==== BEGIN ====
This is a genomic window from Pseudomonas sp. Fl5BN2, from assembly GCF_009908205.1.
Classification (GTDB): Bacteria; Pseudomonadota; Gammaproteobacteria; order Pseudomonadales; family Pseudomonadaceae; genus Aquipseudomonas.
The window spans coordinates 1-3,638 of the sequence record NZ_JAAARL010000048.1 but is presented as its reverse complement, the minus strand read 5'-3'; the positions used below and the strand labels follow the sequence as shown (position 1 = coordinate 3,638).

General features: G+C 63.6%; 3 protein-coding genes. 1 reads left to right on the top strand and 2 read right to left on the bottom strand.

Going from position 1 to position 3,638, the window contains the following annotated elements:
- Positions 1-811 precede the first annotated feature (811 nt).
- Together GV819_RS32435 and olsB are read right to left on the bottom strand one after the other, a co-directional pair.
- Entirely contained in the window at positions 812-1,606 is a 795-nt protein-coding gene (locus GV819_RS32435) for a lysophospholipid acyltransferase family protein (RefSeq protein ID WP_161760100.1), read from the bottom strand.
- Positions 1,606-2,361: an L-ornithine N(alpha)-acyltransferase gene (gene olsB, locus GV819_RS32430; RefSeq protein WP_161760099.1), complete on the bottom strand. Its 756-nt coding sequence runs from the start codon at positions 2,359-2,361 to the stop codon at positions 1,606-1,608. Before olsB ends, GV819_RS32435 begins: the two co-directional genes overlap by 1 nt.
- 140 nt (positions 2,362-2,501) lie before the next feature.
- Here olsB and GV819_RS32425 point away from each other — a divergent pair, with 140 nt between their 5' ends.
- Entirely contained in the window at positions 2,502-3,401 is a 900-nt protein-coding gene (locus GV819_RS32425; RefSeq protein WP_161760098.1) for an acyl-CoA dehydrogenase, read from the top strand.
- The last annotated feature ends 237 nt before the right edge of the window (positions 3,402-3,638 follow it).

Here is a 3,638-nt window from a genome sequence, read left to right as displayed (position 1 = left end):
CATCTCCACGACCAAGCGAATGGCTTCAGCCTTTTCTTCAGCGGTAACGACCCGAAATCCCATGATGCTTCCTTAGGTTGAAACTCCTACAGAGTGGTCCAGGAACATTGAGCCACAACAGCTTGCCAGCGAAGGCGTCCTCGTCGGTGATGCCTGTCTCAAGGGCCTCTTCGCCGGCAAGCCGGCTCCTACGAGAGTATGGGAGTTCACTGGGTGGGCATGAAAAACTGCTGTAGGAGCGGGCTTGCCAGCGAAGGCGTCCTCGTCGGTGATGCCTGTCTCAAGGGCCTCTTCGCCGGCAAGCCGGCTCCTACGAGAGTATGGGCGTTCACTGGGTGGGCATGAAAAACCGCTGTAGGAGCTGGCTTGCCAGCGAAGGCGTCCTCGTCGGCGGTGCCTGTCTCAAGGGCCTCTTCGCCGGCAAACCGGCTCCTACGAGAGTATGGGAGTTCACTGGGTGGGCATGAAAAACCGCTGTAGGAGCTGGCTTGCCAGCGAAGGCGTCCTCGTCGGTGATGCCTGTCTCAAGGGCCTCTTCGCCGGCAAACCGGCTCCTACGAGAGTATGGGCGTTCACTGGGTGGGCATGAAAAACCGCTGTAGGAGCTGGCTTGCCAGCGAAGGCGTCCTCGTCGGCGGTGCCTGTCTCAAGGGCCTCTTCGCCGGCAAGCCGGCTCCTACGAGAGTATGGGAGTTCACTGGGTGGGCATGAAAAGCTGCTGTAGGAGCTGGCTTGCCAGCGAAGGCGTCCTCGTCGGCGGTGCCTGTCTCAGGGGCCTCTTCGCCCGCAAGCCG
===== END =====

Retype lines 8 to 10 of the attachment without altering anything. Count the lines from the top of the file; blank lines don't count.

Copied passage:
- Entirely contained in the window at positions 812-1,606 is a 795-nt protein-coding gene (locus GV819_RS32435) for a lysophospholipid acyltransferase family protein (RefSeq protein ID WP_161760100.1), read from the bottom strand.
- Positions 1,606-2,361: an L-ornithine N(alpha)-acyltransferase gene (gene olsB, locus GV819_RS32430; RefSeq protein WP_161760099.1), complete on the bottom strand. Its 756-nt coding sequence runs from the start codon at positions 2,359-2,361 to the stop codon at positions 1,606-1,608. Before olsB ends, GV819_RS32435 begins: the two co-directional genes overlap by 1 nt.
- 140 nt (positions 2,362-2,501) lie before the next feature.